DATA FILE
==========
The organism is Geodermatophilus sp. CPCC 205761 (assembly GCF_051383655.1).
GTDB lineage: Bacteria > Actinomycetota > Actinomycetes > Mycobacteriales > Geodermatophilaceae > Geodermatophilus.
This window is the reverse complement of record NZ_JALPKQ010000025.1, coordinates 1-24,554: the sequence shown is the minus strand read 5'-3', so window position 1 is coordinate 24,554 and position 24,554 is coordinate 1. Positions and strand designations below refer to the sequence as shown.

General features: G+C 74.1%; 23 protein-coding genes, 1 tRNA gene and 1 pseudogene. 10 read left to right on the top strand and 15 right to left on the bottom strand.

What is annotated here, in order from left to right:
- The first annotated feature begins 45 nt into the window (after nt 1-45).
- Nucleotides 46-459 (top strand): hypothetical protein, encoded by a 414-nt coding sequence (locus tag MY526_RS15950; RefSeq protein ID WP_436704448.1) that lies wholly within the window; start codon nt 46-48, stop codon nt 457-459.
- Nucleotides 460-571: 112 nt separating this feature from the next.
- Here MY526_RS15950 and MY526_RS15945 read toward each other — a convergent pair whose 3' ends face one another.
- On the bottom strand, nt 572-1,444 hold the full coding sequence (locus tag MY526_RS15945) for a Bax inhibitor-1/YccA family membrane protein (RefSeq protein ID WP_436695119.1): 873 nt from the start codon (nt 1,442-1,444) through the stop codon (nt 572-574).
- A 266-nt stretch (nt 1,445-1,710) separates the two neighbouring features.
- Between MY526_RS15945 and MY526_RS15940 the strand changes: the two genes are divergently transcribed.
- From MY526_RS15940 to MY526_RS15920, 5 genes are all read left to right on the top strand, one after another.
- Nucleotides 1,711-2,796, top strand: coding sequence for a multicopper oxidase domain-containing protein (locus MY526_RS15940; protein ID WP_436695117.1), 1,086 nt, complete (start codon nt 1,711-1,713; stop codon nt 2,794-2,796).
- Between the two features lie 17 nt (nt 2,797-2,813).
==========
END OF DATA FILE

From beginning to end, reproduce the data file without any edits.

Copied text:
The organism is Geodermatophilus sp. CPCC 205761 (assembly GCF_051383655.1).
GTDB lineage: Bacteria > Actinomycetota > Actinomycetes > Mycobacteriales > Geodermatophilaceae > Geodermatophilus.
This window is the reverse complement of record NZ_JALPKQ010000025.1, coordinates 1-24,554: the sequence shown is the minus strand read 5'-3', so window position 1 is coordinate 24,554 and position 24,554 is coordinate 1. Positions and strand designations below refer to the sequence as shown.

General features: G+C 74.1%; 23 protein-coding genes, 1 tRNA gene and 1 pseudogene. 10 read left to right on the top strand and 15 right to left on the bottom strand.

What is annotated here, in order from left to right:
- The first annotated feature begins 45 nt into the window (after nt 1-45).
- Nucleotides 46-459 (top strand): hypothetical protein, encoded by a 414-nt coding sequence (locus tag MY526_RS15950; RefSeq protein ID WP_436704448.1) that lies wholly within the window; start codon nt 46-48, stop codon nt 457-459.
- Nucleotides 460-571: 112 nt separating this feature from the next.
- Here MY526_RS15950 and MY526_RS15945 read toward each other — a convergent pair whose 3' ends face one another.
- On the bottom strand, nt 572-1,444 hold the full coding sequence (locus tag MY526_RS15945) for a Bax inhibitor-1/YccA family membrane protein (RefSeq protein ID WP_436695119.1): 873 nt from the start codon (nt 1,442-1,444) through the stop codon (nt 572-574).
- A 266-nt stretch (nt 1,445-1,710) separates the two neighbouring features.
- Between MY526_RS15945 and MY526_RS15940 the strand changes: the two genes are divergently transcribed.
- From MY526_RS15940 to MY526_RS15920, 5 genes are all read left to right on the top strand, one after another.
- Nucleotides 1,711-2,796, top strand: coding sequence for a multicopper oxidase domain-containing protein (locus MY526_RS15940; protein ID WP_436695117.1), 1,086 nt, complete (start codon nt 1,711-1,713; stop codon nt 2,794-2,796).
- Between the two features lie 17 nt (nt 2,797-2,813).